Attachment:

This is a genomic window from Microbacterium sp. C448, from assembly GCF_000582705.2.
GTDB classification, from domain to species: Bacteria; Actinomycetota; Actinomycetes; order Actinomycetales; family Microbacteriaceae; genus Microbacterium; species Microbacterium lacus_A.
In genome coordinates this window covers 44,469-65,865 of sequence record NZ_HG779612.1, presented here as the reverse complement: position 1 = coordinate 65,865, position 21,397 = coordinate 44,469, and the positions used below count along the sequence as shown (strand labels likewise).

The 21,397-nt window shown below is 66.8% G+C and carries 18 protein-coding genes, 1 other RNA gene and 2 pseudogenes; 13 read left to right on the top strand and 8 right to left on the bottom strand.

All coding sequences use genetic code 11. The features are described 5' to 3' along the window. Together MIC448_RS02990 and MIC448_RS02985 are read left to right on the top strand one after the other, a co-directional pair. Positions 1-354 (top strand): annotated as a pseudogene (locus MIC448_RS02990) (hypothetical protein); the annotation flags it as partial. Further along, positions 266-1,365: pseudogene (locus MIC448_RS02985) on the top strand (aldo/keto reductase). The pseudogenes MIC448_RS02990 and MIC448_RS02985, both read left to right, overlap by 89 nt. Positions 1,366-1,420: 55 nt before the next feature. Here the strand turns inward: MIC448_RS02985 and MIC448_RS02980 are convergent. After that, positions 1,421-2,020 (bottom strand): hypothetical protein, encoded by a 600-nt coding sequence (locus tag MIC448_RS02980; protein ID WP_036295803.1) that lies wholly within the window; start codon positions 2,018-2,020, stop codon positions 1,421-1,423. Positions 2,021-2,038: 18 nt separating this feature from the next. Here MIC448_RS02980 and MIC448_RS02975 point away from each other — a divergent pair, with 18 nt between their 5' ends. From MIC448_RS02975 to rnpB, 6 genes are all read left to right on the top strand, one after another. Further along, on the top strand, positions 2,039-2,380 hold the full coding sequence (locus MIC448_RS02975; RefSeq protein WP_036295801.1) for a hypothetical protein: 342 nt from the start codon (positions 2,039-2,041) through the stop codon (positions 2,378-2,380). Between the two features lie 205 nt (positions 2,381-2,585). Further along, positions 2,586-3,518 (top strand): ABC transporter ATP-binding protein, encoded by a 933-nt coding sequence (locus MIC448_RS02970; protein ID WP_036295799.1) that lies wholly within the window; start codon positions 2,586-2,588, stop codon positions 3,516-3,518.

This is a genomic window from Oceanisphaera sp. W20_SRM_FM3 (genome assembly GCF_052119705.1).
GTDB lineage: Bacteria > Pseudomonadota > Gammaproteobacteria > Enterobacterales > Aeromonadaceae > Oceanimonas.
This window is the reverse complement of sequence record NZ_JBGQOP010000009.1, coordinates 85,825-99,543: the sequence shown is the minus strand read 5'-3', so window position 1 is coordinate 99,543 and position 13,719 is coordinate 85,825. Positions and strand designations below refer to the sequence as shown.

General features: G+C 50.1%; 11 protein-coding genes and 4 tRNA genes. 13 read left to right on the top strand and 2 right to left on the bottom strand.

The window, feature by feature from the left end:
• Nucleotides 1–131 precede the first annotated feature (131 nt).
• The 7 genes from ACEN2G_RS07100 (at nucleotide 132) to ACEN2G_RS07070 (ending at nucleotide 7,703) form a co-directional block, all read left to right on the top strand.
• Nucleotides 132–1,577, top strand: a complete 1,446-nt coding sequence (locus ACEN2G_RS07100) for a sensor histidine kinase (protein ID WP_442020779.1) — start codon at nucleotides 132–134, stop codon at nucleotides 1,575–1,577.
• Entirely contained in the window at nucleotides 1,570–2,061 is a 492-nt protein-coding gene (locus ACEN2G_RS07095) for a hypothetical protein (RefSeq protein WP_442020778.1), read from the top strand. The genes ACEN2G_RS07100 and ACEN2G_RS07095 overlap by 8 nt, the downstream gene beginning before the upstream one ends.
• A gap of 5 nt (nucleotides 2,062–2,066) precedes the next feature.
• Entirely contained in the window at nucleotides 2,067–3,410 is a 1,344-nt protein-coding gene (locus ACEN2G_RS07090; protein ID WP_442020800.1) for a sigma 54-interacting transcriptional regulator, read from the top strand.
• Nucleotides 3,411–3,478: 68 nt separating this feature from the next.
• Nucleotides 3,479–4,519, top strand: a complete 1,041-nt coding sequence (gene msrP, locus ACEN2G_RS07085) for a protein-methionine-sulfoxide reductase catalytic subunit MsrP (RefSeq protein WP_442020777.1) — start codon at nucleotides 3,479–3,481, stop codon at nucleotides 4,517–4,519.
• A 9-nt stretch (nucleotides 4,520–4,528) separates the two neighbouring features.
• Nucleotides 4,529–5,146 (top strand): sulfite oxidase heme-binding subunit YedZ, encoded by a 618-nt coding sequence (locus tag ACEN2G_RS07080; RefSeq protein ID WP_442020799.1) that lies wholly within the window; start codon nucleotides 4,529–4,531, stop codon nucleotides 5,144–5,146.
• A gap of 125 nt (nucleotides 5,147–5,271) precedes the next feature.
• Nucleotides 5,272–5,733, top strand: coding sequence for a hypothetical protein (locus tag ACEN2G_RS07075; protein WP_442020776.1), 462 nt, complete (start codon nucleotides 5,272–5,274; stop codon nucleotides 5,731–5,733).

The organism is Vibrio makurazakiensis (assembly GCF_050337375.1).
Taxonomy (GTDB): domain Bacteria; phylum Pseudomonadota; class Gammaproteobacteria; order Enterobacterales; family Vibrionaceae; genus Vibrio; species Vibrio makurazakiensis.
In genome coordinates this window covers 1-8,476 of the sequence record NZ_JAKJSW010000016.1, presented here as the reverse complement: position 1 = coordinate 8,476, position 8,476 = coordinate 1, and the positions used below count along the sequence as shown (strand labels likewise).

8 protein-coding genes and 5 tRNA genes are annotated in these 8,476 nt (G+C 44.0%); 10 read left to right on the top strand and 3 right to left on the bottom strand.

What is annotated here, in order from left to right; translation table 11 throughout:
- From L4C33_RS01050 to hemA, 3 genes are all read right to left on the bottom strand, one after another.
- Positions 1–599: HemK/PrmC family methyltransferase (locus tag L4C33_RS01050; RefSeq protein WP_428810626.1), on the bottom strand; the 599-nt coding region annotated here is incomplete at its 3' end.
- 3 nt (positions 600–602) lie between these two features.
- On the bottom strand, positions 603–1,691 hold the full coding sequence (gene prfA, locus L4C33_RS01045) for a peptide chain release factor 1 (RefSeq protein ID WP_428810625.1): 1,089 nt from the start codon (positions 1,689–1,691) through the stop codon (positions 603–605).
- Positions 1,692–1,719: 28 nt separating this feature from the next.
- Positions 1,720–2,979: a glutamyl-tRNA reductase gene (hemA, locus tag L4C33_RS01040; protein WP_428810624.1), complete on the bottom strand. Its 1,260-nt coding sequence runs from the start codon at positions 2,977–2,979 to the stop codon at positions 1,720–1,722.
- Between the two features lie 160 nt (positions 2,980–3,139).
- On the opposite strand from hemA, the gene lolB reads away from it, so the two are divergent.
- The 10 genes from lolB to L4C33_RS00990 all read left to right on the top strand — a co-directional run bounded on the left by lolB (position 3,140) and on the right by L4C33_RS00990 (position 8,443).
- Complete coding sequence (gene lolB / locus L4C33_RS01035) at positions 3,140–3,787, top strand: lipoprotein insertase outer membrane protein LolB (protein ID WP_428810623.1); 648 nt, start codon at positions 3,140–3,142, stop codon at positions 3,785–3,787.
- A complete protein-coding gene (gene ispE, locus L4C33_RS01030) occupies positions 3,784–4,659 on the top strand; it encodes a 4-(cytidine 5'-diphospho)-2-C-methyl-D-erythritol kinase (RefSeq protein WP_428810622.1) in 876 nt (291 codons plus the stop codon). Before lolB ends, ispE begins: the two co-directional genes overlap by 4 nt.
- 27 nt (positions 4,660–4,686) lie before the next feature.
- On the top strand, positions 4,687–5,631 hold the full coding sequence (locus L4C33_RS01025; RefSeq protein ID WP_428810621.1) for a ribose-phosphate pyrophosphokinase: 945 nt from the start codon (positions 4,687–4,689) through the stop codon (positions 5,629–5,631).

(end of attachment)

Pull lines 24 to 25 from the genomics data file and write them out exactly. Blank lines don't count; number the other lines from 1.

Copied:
Taxonomy (GTDB): domain Bacteria; phylum Pseudomonadota; class Gammaproteobacteria; order Enterobacterales; family Vibrionaceae; genus Vibrio; species Vibrio makurazakiensis.
In genome coordinates this window covers 1-8,476 of the sequence record NZ_JAKJSW010000016.1, presented here as the reverse complement: position 1 = coordinate 8,476, position 8,476 = coordinate 1, and the positions used below count along the sequence as shown (strand labels likewise).